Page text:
# 2's Complement Binary Numbers

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Integers
not only have magnitude. They also have a sign. How do we deal with that in binary?

### Straight Binary

The first option is to ignore sign and just use all the available numbers, running from 0 to 2N-1 where N is the number of bits in the number. That's what we already discussed.

### Sign Plus Magnitude Binary

A second approach is to use one bit of the number (usually the left-most bit, what was originally the most significant bit with value 2N-1) to represent sign. This leaves N-1 bits to represent value. This is only rarely seen in the instrumentation world. Why?

- Both +0 and -0 have separate representations. This gives two representations of a number where, in practice, there is only one meaning (most of the time -- consult a number theorist to learn when +0 and -0 are different).

- It turns out to be less efficient to design hardware subtraction hardware for this representation than for Two's Complement coding.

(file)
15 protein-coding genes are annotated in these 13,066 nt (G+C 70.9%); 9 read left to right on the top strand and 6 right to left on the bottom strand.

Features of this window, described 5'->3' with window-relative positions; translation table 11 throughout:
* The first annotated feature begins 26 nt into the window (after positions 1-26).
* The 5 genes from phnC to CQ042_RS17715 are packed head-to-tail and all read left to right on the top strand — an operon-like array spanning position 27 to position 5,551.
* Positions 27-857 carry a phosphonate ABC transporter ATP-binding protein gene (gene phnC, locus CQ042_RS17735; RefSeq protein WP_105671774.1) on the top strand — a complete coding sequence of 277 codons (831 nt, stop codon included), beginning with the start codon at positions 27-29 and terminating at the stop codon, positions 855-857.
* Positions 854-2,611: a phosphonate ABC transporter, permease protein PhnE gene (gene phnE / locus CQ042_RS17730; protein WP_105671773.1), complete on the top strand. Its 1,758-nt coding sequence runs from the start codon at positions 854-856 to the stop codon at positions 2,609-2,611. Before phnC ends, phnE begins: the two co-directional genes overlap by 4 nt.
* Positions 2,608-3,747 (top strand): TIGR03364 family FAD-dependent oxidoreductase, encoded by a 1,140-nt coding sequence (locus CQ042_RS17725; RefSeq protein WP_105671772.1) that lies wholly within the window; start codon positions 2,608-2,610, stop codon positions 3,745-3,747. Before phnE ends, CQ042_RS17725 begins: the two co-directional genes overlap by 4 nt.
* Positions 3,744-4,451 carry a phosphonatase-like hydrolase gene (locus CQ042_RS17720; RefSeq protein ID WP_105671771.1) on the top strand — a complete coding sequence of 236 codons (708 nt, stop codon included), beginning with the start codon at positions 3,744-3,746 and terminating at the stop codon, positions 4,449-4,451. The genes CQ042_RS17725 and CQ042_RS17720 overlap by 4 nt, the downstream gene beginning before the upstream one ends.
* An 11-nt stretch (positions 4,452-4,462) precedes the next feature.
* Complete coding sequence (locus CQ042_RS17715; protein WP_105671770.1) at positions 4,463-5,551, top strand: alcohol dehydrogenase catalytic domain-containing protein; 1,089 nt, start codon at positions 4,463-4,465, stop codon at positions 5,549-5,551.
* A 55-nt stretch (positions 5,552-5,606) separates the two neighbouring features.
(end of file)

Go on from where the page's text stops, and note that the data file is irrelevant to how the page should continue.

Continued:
- It is less efficient to design data converters that use this design than those that use Two's Complement coding.

People who think of positive and negative numbers as funadmentally disjoint are comfortable with Sign Plus Magnitude Binary coding. Those who see the integer number line as describing a single, uniform set of numbers that happens to have 0 as its midpoint may find Sign Plus Magnitude Binary awkward.

Examples: for 4 bit numbers, 0110 = +6, 1110 = -6 since 0 in the lead bit = +, 1 in the lead bit = -.